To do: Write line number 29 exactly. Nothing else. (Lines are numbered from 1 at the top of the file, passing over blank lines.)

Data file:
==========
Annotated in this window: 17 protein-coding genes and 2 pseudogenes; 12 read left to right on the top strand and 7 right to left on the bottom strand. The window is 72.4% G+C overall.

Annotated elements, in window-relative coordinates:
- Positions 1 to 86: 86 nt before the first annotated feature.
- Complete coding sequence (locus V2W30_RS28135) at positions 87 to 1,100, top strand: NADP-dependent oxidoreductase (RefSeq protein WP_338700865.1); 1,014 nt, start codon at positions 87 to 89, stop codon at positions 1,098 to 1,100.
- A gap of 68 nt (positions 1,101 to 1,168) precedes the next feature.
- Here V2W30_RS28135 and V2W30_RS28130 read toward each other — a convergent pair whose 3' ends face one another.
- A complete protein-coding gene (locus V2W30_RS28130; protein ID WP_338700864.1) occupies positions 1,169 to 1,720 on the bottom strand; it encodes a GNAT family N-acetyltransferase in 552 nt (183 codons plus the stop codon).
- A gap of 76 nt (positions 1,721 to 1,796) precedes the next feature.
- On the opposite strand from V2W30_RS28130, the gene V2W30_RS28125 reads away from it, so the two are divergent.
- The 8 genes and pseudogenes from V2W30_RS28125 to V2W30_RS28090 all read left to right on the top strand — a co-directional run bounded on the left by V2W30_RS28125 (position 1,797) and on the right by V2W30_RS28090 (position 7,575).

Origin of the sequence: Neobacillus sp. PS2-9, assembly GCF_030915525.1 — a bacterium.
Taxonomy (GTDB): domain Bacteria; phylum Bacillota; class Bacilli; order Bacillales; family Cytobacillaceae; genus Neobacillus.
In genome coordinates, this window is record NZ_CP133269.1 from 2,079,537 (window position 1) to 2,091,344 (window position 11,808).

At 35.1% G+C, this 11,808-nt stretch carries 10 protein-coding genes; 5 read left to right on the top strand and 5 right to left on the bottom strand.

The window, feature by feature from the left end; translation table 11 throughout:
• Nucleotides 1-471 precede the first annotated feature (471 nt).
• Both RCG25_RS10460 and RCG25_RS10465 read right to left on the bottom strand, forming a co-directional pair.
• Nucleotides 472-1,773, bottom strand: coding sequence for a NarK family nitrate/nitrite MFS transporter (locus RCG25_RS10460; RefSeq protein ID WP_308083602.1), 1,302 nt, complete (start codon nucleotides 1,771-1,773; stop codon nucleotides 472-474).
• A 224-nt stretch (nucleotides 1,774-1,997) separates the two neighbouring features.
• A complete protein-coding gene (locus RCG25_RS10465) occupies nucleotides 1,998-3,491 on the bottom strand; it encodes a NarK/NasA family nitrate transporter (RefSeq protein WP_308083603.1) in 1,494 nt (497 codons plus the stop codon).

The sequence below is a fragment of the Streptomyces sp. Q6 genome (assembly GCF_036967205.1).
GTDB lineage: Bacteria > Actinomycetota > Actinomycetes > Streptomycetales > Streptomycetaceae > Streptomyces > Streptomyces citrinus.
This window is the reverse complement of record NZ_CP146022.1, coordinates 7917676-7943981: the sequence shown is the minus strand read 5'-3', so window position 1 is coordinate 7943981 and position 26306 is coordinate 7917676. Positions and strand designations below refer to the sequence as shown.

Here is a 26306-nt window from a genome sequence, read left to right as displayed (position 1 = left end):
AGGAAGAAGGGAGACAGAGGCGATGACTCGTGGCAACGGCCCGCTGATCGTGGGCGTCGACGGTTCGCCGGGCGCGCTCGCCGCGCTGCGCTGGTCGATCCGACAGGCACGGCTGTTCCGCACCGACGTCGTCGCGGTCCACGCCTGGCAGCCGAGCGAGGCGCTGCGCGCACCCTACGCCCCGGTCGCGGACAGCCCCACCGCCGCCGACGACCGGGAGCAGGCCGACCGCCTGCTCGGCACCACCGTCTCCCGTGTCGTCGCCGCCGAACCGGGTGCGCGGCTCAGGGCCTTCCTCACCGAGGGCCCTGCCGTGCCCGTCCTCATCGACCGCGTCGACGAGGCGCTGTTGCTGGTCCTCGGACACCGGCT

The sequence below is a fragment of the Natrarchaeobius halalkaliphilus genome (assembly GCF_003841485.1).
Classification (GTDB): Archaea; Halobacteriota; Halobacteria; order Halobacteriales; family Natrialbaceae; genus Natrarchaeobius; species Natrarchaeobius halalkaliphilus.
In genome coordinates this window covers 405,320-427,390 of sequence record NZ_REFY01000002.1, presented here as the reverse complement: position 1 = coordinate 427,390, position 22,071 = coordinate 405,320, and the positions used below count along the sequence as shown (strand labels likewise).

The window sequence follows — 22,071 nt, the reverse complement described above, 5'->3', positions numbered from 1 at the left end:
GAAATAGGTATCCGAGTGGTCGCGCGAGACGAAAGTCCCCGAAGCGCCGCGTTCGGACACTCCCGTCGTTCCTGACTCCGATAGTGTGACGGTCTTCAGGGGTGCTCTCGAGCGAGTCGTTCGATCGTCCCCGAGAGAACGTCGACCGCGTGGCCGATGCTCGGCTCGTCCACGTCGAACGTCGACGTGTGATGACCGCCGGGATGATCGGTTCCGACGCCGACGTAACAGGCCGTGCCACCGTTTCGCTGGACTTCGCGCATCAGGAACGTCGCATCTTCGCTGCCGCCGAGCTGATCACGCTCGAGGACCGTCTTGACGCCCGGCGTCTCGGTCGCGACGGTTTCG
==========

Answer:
The window sequence follows — 22,071 nt, the reverse complement described above, 5'->3', positions numbered from 1 at the left end: